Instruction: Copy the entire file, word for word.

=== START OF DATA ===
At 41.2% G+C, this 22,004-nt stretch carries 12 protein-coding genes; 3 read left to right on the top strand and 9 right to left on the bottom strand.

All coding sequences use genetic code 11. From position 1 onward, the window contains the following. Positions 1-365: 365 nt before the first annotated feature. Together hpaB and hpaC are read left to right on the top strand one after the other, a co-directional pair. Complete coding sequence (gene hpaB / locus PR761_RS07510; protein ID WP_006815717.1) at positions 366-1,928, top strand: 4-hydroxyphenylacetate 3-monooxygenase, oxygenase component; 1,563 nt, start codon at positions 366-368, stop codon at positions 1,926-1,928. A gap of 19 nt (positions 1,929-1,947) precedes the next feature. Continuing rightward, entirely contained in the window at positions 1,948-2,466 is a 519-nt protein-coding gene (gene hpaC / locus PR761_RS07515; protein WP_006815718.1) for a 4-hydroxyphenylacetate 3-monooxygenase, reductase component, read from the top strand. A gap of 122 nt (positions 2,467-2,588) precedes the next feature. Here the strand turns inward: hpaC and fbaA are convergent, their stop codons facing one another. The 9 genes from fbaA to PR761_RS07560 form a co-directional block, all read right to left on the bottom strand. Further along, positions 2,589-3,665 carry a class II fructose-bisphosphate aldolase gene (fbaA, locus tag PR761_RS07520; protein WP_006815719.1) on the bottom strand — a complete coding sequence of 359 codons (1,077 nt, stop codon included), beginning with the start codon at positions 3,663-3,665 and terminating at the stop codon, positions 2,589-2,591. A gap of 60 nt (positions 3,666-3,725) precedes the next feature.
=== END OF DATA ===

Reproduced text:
At 41.2% G+C, this 22,004-nt stretch carries 12 protein-coding genes; 3 read left to right on the top strand and 9 right to left on the bottom strand.

All coding sequences use genetic code 11. From position 1 onward, the window contains the following. Positions 1-365: 365 nt before the first annotated feature. Together hpaB and hpaC are read left to right on the top strand one after the other, a co-directional pair. Complete coding sequence (gene hpaB / locus PR761_RS07510; protein ID WP_006815717.1) at positions 366-1,928, top strand: 4-hydroxyphenylacetate 3-monooxygenase, oxygenase component; 1,563 nt, start codon at positions 366-368, stop codon at positions 1,926-1,928. A gap of 19 nt (positions 1,929-1,947) precedes the next feature. Continuing rightward, entirely contained in the window at positions 1,948-2,466 is a 519-nt protein-coding gene (gene hpaC / locus PR761_RS07515; protein WP_006815718.1) for a 4-hydroxyphenylacetate 3-monooxygenase, reductase component, read from the top strand. A gap of 122 nt (positions 2,467-2,588) precedes the next feature. Here the strand turns inward: hpaC and fbaA are convergent, their stop codons facing one another. The 9 genes from fbaA to PR761_RS07560 form a co-directional block, all read right to left on the bottom strand. Further along, positions 2,589-3,665 carry a class II fructose-bisphosphate aldolase gene (fbaA, locus tag PR761_RS07520; protein WP_006815719.1) on the bottom strand — a complete coding sequence of 359 codons (1,077 nt, stop codon included), beginning with the start codon at positions 3,663-3,665 and terminating at the stop codon, positions 2,589-2,591. A gap of 60 nt (positions 3,666-3,725) precedes the next feature.